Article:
Sam Crawford

Sam Crawford

OF, 1B
Wahoo Sam
April 18, 1880
190 lbs
Major League Debut:
9-10-1899 with CIN
Hall of Fame:


Playing alongside Ty Cobb in the Detroit Tigers outfield for 13 seasons undoubtedly deprived Sam Crawford of much of the recognition he otherwise would have received during his Hall of Fame career.  Nevertheless, Crawford is generally considered to be one of the Dead-ball Era's greatest sluggers, and one of the premier players of the first two decades of the 20th century.  The first player ever to lead both major leagues in home runs, Crawford is also baseball's all-time leader in triples, with 309 three baggers to his credit.


Born on April 18, 1880 in Wahoo, Nebraska, Samuel Earl Crawford starred in baseball, football, and track and field at Wahoo High School, leading the school to consecutive state football championships 1896 and 1897.  Upon graduation, he joined a traveling baseball team in Wahoo that challenged local clubs to games and paid its expenses by passing around a hat.  After being offered an opportunity to play for the Chatham Reds of the Canadian League for $65 per month in the spring of 1899, Crawford left behind his job as a barber's apprentice.  The outfielder spent the first few months of the season with Chatham, before joining the Grand Rapids Rustlers of the Western League.  Grand Rapids sold Crawford to the National League's Cincinnati Reds in September of 1899, and he made his major league debut with the team on September 10th of that year, batting .307 in 31 games with the club, knocking in 20 runs, and hitting the first home run of his career.


Crawford became Cincinnati's starting right-fielder the following year, placing among the league leaders with seven home runs and 15 triples.  He developed into a star in his second full season, leading the National League with 16 home runs in 1901, batting .330, and finishing near the top of the league rankings with 104 runs batted in and 16 triples.  A record 12 of Crawford's 16 homers were of the inside-the-park variety.  He also holds the career record with 51 inside-the-park home runs.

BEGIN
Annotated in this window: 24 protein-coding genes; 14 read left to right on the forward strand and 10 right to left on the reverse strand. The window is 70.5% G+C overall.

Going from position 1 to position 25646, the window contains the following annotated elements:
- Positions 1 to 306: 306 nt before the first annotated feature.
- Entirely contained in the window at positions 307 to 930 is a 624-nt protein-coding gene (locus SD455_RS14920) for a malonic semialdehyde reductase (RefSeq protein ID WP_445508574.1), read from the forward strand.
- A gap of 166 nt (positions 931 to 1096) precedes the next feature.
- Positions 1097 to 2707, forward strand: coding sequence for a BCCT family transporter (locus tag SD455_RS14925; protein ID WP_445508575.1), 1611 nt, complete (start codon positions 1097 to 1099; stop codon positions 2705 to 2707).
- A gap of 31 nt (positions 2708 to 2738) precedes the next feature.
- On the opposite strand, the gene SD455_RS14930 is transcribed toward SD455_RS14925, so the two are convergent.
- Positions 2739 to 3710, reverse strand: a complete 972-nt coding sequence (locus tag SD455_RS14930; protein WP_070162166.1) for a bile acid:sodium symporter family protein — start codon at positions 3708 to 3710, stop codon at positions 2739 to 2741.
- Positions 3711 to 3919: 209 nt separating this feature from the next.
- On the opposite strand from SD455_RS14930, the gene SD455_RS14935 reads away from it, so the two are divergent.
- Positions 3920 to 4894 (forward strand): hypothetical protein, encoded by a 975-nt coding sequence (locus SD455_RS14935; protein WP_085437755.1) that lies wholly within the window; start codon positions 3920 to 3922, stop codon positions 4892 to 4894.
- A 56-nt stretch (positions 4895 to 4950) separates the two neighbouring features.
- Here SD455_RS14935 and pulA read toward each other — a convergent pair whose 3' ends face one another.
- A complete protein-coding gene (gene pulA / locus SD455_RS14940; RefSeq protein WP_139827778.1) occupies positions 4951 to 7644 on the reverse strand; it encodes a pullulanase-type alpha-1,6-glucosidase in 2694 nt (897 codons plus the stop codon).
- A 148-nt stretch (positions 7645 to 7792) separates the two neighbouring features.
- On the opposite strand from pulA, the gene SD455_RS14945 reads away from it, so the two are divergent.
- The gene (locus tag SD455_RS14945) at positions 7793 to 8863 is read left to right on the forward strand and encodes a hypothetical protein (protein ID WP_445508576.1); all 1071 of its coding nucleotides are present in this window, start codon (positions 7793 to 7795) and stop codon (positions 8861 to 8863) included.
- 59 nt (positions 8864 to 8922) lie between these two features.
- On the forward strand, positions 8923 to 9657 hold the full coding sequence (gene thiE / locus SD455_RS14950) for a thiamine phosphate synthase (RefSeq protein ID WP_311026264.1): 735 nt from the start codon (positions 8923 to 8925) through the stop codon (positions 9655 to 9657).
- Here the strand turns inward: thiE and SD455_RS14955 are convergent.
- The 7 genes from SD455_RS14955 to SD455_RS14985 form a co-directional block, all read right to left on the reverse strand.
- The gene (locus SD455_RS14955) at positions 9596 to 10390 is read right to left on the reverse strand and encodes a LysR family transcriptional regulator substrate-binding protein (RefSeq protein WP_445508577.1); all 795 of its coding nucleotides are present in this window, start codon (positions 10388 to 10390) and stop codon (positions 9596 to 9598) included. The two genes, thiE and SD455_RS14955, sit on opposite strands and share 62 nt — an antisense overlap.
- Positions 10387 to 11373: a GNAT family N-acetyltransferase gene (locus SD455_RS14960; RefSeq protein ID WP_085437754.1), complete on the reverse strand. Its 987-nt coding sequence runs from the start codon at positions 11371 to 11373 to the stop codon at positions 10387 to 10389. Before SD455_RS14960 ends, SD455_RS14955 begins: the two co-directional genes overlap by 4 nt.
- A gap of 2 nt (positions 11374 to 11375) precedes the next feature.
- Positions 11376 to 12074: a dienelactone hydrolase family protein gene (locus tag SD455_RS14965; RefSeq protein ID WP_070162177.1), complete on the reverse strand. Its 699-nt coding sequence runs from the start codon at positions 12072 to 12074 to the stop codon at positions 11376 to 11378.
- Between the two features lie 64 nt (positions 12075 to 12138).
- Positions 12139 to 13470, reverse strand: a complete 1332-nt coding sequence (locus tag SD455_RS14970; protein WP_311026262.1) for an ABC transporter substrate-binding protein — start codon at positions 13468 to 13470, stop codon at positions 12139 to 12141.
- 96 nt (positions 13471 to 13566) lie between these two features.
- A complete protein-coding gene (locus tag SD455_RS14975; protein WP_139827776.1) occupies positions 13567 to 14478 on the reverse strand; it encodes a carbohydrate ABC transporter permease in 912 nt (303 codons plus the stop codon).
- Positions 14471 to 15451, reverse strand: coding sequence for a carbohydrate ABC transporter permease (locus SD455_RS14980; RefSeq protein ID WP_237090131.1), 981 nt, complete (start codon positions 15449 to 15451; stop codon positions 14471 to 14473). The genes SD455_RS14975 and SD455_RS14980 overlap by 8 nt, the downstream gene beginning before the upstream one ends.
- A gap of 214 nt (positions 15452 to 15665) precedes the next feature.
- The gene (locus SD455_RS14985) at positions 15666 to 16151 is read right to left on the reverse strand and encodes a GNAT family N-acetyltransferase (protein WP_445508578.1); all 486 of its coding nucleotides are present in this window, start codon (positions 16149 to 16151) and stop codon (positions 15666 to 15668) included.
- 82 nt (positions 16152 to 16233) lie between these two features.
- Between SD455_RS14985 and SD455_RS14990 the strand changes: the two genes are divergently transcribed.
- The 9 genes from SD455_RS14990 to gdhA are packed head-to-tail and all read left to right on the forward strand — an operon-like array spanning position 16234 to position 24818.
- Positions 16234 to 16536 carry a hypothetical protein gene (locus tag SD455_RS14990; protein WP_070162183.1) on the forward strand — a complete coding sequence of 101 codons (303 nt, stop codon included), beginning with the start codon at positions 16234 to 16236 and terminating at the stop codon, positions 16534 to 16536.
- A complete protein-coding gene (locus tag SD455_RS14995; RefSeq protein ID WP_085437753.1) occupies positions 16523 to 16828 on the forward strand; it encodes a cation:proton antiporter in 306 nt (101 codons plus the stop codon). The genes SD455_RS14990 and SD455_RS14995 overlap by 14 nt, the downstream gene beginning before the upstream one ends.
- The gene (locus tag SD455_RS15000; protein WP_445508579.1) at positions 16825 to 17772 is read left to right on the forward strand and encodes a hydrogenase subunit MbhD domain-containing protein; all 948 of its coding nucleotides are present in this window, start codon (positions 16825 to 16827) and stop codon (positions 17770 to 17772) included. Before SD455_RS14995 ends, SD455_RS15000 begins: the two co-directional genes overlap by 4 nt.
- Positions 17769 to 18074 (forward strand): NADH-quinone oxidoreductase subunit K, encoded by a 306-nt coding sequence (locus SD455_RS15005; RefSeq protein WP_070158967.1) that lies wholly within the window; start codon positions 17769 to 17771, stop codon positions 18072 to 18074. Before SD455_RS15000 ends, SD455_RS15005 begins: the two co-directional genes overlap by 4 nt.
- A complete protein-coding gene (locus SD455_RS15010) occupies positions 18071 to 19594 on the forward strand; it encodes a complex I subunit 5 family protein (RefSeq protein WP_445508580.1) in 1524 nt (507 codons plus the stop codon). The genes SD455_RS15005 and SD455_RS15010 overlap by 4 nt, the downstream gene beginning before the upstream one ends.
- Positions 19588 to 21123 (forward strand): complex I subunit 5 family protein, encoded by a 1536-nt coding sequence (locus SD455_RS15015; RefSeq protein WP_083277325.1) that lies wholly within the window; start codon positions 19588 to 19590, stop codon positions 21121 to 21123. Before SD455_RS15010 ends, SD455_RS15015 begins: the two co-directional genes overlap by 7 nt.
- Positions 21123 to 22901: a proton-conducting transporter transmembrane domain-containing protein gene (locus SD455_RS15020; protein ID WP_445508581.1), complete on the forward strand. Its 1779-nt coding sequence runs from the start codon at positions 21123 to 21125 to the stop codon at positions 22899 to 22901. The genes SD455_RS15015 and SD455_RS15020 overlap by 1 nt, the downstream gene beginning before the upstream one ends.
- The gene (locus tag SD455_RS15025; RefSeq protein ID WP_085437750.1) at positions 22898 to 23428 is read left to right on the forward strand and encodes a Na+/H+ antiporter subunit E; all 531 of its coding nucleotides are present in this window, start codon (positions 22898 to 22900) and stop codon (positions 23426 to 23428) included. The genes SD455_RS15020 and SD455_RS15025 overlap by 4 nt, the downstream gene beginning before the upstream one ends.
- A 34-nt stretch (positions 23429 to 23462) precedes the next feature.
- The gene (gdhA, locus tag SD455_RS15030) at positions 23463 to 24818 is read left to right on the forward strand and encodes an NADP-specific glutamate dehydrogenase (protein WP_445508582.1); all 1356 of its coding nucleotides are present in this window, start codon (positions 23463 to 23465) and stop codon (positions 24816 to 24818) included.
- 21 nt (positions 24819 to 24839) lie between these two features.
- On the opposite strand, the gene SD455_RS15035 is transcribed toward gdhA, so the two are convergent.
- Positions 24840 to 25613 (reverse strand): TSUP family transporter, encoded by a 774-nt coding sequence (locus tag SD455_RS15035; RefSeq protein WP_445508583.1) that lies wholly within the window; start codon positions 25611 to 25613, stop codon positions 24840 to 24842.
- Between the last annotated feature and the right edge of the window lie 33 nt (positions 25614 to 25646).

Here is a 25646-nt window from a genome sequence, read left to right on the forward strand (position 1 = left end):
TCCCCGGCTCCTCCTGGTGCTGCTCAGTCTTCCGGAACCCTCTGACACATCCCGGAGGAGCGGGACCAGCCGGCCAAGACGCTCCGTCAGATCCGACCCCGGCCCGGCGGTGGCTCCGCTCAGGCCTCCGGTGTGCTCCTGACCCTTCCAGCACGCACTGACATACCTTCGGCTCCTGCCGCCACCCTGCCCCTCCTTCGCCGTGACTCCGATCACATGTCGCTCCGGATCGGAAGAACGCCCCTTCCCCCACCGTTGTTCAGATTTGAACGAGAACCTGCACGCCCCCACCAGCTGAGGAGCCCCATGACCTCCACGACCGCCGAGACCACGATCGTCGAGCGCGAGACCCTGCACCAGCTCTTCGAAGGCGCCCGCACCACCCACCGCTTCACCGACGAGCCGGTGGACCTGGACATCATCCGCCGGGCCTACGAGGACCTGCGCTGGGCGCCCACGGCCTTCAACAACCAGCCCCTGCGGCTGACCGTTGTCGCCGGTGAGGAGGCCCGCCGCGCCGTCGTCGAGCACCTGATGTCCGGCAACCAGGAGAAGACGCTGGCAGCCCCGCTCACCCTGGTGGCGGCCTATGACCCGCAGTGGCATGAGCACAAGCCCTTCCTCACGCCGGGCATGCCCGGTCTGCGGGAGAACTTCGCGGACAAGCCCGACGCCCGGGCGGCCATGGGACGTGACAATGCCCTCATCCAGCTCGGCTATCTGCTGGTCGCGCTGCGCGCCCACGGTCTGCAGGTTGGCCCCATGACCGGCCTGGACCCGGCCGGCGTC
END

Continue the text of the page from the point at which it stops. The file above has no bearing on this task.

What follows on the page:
After another solid season in 1902 in which he led the National League with 22 triples and finished among the leaders with a .333 batting average and a .461 slugging percentage, Crawford elected to jump to the Detroit Tigers of the rival American League, which had its inaugural season in 1901.  The left-handed-hitting outfielder had an outstanding year in 1903, driving in 89 runs, placing second in the league with a .335 batting average, and topping the circuit with 25 triples.  Crawford's performance slipped somewhat over the next three seasons, with the slugger failing to bat over .300, knock in more than 75 runs, or compile more than 16 triples in any of those campaigns.  Yet, he remained one of baseball's most feared batsmen, retaining his reputation as one of the game's hardest hitters.     


Fielder Jones, a contemporary of Crawford, said, "None of them can hit quite as hard as Crawford.  He stands up at the plate like a brick house and he hits all the pitchers, without playing favorites."
Ed Barrow, who managed Crawford in the outfielder's first two years in Detroit, and later converted Babe Ruth to a full-time outfielder as general manager of the Yankees, once said that "there was never a better hitter than Crawford."

More than just an outstanding hitter, Crawford was also a fine base runner and an excellent fielder in his prime.  He stole 367 total bases during his career, and he led all American League outfielders with a .988 fielding percentage in 1905 - a mark that was 35 points higher than the league average.  He also had exceptional range and a strong throwing arm, compiling more than 20 assists in a season on three separate occasions.